Multi-factorial diseases

33

What are the risks for common diseases

1.) Genetic
2.) Epigenetic
3.) Non-genetic environmental factors

34

What are two types of genetic risks for common diseases?

Functional polymorphisms (common variants) and mutations (rare variants)

35

Hormones, diet, or infections that alter cell biological pathways

Non-genetic environmental factors

36

Common diseases occur frequently in the population; some of the genetic susceptibility alleles are then likely to be

Common (>5%)

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Are likely to have less of a phenotypic effect per individual but would affect more individuals within the population

Common variants (functional polymorphisms)

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Would have a significant phenotypic effect per
individual but contribute less to general population

Rare variants (mutations)

39

If we have two polymorphisms, A and G, and the A polymorphism is co-inherited with a disease allele, then the A polymorphism should be inherited more frequently in

Affected individuals

40

If we have two polymorphisms, A and G, and the A polymorphism is co-inherited with a disease allele, then the G polymorphism should be inherited more frequently in

Unaffected individuals

41

The previous polymorphism example was an example of an

Association study

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SNPs are co-inherited as blocks or bins. Panels are created with tagged SNPs for each bin. Thousands of people with the disease are recruited and their DNA is isolated and genotyped for their whole genome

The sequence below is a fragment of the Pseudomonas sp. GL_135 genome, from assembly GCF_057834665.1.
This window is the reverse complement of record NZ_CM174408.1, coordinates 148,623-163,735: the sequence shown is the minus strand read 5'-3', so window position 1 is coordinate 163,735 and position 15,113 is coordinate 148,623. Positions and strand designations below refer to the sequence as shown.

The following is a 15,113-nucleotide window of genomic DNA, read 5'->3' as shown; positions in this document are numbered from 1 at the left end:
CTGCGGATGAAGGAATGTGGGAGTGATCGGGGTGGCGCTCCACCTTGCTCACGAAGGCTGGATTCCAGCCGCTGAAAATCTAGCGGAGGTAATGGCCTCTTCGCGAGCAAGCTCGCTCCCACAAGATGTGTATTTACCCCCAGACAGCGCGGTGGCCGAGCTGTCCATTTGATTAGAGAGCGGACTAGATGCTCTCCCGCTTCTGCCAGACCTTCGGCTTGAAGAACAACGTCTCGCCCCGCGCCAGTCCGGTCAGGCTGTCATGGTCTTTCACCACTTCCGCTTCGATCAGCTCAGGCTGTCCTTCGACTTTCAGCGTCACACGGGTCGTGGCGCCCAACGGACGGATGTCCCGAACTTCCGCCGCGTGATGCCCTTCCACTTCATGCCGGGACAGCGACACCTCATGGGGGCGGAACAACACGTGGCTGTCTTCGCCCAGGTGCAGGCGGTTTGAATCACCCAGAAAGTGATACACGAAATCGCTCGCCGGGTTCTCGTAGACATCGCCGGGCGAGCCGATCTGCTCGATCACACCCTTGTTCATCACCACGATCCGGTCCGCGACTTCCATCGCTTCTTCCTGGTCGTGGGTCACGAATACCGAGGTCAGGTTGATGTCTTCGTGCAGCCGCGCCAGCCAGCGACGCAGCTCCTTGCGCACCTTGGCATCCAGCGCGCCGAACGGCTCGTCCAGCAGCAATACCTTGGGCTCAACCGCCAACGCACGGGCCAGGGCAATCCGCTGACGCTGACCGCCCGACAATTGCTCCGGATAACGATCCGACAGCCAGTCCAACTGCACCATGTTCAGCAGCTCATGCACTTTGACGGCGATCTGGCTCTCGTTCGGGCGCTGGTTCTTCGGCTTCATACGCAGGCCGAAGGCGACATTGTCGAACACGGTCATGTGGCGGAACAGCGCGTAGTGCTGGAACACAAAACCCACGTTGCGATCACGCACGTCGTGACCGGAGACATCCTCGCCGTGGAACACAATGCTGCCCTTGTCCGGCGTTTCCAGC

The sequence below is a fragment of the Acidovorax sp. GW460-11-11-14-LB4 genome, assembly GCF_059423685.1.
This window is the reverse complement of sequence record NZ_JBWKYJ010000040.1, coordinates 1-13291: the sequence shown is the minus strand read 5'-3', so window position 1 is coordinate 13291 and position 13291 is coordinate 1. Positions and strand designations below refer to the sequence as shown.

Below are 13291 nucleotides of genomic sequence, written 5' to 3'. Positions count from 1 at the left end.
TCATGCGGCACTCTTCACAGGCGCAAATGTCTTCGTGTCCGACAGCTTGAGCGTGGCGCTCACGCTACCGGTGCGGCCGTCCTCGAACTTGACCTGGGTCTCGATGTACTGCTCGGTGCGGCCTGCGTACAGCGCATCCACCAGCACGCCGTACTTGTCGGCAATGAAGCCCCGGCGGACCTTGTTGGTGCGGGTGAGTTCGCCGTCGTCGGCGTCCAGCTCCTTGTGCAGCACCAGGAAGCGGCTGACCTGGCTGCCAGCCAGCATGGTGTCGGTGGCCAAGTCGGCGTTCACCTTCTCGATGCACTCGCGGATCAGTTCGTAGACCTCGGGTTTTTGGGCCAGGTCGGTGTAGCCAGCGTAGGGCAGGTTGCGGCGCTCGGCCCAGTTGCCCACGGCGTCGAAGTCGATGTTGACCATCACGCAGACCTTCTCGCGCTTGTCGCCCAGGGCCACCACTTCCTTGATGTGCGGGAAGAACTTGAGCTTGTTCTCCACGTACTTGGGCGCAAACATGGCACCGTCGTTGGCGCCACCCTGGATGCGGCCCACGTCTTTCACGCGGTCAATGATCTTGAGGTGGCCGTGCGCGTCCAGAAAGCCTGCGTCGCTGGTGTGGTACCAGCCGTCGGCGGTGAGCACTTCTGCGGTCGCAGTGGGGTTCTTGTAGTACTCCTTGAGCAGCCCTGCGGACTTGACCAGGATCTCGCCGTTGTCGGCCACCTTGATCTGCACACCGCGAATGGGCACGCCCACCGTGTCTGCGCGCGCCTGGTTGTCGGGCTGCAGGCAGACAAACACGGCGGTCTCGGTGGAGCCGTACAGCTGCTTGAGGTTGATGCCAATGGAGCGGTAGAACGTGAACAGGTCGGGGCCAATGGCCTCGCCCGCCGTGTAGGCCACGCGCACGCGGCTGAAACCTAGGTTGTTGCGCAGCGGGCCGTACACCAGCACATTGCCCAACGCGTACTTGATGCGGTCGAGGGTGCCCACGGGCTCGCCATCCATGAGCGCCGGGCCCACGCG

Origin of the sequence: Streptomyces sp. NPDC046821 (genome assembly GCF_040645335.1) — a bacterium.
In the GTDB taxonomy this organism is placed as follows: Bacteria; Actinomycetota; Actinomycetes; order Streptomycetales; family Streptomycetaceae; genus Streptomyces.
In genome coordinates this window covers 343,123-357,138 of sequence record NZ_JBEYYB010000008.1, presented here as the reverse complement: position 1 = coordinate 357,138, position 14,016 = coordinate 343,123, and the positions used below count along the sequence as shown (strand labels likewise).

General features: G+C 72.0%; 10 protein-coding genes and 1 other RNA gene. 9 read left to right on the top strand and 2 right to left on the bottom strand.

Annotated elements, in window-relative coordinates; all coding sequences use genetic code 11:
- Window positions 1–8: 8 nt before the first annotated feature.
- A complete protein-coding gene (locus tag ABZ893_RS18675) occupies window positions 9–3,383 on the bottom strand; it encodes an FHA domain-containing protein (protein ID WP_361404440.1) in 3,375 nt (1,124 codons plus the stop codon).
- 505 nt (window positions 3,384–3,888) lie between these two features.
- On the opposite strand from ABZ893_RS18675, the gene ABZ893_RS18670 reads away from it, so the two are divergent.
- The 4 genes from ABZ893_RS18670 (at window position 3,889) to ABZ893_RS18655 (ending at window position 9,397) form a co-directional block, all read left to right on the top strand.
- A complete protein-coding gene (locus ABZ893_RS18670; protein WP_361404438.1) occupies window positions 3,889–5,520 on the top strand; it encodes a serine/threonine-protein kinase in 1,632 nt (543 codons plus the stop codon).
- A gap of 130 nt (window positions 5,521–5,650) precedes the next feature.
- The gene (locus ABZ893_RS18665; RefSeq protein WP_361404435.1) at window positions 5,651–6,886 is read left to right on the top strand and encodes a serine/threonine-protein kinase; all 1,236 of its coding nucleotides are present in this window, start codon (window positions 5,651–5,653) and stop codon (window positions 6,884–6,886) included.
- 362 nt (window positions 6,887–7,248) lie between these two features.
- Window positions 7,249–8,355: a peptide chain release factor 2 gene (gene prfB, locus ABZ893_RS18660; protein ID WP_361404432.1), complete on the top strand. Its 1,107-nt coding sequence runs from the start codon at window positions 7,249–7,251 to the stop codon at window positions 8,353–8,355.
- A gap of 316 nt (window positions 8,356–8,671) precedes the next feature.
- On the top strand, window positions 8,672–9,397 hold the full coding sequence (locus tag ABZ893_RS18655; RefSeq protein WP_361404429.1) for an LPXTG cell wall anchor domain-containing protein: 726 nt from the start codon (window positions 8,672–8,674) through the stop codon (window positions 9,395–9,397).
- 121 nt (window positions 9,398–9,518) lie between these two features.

Genome Wide Association Analysis (GWAS)

43

Once the recruits have been genotypes, we then do statistical analysis to identify the

SNP alleles co-inherited with disease

44

What are some problems with GWAS?

Reproducibility and functionality

45

49% of variants in individuals affected with ASD are

Common inherited (A)

46

Seeks to identify all functional elements in the human genome

ENCODE

47

Identified protein coding regions contained in approximately 20,000 genes

-discovered that protein coding regions made up only 1% of genomeq

Human genome project

48

Aims to characterize other functional DNA elements

ENCODE

49

ENCODE discovered that what percent of the genome is involved in at least one biochemical event?

>80%

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ENCODE discovered that 95% of the genome is within 8kb of a

DNA protein interaction

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What percent of the genome is within 1.7kb of an ENCODE identified event?

99%

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A substantial proportion of variants are annotated as having predicted functional effects in the

Non-coding category

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Affects the epigenome, transcriptome, proteome, and metabolome

Environment

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Says that risks of commmon diseases are due to epimutations

Epigenetic hypothesis

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Changes in the epigenetic signature

-affects gene regulation

Epimutation

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Contribute to non-genetic components of diseases

Epimutations

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Epimutations provide an interface between environmental factors and

Gene expression

58

For many common diseases cause by epimutations, phenotypes are very

Heterogeneous

59

The metabolic state of a cell is not invariant and is directly linked to

Cellular function

60

The observation that most cancer cells predominantly produce energy by a high rate of glycolysis followed by lactic acid fermentation in the cytosol, rather than by a comparatively low rate of glycolysis followed by oxidation of pyruvate in mitochondria as in most normal cells.

Warburg effect

61

What most human diseases are, where if you get one allele, you have a certain clinical phenotype, but if you get two mutant alleles, you have a much worse phenotype

Semi-dominant

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Looks like AD, but may appear to skip a generation

Incomplete penetrence

63

Identifying pieces of DNA that are co-inherited with the mutation

Genetic linkage

64

A handful of mutations cause these diseases as opposed to just one

-Ex: HSCR

Simple complex disorders

65

Pose less individual risk, but more population risk

Common varaints

66

Tell us how the cell is functioning

Metabolites